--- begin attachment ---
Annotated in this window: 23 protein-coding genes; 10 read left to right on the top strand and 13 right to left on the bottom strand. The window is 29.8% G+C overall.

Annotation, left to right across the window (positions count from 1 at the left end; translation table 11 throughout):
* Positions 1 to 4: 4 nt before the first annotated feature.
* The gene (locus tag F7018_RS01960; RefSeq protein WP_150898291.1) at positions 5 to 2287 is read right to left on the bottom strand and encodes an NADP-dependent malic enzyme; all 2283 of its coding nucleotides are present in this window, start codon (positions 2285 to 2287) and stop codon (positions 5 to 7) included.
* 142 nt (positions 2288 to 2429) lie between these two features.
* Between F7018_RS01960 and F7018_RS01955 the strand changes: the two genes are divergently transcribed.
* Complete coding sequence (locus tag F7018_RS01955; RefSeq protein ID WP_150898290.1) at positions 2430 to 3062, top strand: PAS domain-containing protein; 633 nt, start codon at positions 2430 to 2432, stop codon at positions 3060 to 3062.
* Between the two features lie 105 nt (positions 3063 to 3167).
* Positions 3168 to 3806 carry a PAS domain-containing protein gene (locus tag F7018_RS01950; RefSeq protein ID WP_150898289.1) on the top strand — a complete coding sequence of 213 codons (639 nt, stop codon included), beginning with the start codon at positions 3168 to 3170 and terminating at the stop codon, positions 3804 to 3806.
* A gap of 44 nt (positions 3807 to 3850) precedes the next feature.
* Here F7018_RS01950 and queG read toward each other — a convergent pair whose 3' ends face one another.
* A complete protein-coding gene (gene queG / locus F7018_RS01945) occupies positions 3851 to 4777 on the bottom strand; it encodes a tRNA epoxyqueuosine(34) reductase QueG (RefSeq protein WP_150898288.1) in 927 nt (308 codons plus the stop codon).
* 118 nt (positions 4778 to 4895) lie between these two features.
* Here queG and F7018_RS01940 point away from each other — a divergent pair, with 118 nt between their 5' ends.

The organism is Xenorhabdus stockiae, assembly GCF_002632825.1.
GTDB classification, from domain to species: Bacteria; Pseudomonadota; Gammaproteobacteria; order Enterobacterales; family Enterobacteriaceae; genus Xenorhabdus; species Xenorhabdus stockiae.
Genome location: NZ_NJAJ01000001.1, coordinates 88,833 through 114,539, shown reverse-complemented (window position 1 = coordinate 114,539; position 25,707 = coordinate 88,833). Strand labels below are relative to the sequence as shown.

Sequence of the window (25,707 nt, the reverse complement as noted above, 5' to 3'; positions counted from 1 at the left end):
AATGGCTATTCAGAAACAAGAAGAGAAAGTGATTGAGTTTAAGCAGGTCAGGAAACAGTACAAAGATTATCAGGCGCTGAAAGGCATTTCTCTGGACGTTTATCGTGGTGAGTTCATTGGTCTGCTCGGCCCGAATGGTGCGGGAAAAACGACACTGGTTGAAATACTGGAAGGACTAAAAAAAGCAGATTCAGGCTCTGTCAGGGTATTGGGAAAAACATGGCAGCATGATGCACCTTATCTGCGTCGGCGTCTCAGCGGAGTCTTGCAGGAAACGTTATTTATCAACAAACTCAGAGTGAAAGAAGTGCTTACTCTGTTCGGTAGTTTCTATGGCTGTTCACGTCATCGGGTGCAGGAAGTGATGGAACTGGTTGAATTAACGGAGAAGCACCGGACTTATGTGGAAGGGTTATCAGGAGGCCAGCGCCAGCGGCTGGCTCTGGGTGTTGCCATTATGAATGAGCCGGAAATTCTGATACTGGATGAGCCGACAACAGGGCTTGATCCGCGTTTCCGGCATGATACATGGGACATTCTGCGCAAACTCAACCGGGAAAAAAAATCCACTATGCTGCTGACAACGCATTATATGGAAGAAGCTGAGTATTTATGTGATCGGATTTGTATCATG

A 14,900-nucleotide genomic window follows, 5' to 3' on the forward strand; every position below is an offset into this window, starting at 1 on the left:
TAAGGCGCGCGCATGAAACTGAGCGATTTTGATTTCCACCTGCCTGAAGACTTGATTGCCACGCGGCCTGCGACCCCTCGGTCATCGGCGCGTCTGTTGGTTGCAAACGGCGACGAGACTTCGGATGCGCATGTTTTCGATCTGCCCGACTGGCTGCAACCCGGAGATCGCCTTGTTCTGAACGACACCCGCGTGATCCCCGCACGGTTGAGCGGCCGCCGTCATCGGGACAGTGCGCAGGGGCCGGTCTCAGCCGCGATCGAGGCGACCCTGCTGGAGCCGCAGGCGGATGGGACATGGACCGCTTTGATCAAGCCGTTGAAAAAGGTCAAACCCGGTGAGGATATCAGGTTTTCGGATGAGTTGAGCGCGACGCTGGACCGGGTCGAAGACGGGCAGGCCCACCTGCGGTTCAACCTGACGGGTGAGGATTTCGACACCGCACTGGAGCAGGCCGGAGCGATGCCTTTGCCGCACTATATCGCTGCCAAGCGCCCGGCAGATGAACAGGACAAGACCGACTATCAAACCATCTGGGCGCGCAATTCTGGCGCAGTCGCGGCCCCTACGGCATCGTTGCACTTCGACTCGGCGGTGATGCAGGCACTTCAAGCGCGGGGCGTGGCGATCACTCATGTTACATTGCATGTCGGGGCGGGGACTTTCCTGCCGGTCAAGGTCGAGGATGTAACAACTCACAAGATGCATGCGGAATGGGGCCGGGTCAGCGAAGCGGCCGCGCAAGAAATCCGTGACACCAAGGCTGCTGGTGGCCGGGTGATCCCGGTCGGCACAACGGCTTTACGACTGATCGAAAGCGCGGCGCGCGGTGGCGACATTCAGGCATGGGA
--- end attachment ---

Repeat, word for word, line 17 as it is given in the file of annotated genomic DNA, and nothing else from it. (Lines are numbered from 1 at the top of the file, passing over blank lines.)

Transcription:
Genome location: NZ_NJAJ01000001.1, coordinates 88,833 through 114,539, shown reverse-complemented (window position 1 = coordinate 114,539; position 25,707 = coordinate 88,833). Strand labels below are relative to the sequence as shown.